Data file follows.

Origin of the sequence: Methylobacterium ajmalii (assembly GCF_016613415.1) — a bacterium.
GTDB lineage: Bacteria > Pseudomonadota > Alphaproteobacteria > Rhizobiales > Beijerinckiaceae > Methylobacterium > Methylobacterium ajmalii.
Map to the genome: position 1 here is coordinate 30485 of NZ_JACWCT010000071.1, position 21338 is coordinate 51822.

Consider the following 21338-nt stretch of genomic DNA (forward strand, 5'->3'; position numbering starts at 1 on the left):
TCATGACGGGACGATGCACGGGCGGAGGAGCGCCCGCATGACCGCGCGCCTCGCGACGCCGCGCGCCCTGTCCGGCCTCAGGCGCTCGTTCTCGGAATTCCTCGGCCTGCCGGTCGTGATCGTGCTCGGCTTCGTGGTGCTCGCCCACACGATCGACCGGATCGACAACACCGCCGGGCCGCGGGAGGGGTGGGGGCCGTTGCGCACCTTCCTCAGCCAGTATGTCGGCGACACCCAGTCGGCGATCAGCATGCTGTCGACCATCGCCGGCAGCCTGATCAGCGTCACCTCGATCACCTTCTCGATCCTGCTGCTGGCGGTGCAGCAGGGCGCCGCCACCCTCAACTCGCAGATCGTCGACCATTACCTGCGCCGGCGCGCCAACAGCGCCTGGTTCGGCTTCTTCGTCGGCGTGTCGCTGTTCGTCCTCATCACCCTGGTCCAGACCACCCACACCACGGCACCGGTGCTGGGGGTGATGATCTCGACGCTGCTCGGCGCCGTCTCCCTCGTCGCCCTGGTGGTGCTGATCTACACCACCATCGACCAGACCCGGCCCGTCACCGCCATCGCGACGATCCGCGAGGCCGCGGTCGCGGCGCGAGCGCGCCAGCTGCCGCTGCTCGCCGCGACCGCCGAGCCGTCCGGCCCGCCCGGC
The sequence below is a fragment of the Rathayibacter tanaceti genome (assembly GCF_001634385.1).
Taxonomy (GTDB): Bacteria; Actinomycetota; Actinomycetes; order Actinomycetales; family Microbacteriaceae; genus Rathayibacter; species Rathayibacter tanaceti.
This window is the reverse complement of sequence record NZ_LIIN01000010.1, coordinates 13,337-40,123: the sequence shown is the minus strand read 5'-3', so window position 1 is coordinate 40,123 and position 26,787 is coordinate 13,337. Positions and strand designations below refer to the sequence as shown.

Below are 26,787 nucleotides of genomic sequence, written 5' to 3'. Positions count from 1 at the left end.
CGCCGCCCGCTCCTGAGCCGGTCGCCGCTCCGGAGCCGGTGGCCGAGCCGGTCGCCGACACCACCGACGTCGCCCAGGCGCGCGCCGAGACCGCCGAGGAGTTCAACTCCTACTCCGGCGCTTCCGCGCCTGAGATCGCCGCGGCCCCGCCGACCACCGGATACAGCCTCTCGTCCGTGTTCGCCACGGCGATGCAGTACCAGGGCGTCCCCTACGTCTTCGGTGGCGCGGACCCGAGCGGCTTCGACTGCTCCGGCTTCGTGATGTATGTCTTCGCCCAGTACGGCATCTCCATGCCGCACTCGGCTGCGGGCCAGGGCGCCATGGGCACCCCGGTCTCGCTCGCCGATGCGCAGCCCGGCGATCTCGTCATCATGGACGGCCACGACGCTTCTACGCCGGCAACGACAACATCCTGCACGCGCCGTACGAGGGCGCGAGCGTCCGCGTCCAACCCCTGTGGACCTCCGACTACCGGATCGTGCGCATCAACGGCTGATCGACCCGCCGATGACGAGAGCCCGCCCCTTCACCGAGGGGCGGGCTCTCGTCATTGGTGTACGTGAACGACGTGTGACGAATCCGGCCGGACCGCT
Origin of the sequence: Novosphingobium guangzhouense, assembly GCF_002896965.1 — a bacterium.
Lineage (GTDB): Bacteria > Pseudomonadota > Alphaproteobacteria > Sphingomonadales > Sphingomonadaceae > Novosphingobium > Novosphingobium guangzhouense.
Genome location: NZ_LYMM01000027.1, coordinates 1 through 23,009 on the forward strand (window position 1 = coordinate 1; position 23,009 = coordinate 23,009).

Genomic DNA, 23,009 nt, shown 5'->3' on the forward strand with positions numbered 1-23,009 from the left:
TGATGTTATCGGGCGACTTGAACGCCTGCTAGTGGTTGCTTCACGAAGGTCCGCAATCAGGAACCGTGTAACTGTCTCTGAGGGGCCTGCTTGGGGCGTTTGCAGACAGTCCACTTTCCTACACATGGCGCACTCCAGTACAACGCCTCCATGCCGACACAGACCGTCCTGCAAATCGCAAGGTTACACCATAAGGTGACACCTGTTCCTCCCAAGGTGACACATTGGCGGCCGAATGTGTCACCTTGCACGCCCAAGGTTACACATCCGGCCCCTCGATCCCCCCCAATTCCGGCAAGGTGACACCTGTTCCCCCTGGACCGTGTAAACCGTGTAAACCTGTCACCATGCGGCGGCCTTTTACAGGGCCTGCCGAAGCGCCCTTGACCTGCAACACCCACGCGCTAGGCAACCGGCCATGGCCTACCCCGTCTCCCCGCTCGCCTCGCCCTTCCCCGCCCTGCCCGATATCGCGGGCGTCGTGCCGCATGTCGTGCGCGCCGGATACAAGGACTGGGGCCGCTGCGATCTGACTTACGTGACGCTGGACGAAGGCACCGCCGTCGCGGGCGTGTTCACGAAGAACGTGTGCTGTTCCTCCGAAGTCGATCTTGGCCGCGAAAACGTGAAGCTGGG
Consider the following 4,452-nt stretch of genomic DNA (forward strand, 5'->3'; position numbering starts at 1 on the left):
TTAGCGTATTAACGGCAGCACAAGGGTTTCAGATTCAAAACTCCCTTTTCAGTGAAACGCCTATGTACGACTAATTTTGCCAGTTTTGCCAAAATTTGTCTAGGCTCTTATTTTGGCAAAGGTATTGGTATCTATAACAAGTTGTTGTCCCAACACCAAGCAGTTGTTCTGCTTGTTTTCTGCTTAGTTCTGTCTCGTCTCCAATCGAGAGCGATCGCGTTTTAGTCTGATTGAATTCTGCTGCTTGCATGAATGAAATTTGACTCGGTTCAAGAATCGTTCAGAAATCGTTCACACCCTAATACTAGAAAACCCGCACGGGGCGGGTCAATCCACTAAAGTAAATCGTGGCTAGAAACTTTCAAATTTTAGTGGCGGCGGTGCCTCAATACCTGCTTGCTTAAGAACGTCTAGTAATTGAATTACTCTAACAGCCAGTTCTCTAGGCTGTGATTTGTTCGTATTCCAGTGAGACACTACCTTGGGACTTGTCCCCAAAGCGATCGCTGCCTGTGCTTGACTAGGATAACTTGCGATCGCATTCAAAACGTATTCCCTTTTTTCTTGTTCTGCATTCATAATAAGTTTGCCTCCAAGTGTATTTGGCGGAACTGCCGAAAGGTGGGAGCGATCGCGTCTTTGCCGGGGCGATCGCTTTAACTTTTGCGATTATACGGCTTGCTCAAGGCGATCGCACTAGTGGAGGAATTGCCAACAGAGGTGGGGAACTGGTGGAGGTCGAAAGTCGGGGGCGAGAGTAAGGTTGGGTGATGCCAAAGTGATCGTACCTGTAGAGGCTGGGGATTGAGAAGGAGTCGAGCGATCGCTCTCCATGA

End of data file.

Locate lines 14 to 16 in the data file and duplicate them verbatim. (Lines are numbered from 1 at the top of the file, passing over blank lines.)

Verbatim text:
Genomic DNA, 23,009 nt, shown 5'->3' on the forward strand with positions numbered 1-23,009 from the left:
TGATGTTATCGGGCGACTTGAACGCCTGCTAGTGGTTGCTTCACGAAGGTCCGCAATCAGGAACCGTGTAACTGTCTCTGAGGGGCCTGCTTGGGGCGTTTGCAGACAGTCCACTTTCCTACACATGGCGCACTCCAGTACAACGCCTCCATGCCGACACAGACCGTCCTGCAAATCGCAAGGTTACACCATAAGGTGACACCTGTTCCTCCCAAGGTGACACATTGGCGGCCGAATGTGTCACCTTGCACGCCCAAGGTTACACATCCGGCCCCTCGATCCCCCCCAATTCCGGCAAGGTGACACCTGTTCCCCCTGGACCGTGTAAACCGTGTAAACCTGTCACCATGCGGCGGCCTTTTACAGGGCCTGCCGAAGCGCCCTTGACCTGCAACACCCACGCGCTAGGCAACCGGCCATGGCCTACCCCGTCTCCCCGCTCGCCTCGCCCTTCCCCGCCCTGCCCGATATCGCGGGCGTCGTGCCGCATGTCGTGCGCGCCGGATACAAGGACTGGGGCCGCTGCGATCTGACTTACGTGACGCTGGACGAAGGCACCGCCGTCGCGGGCGTGTTCACGAAGAACGTGTGCTGTTCCTCCGAAGTCGATCTTGGCCGCGAAAACGTGAAGCTGGG
Consider the following 4,452-nt stretch of genomic DNA (forward strand, 5'->3'; position numbering starts at 1 on the left):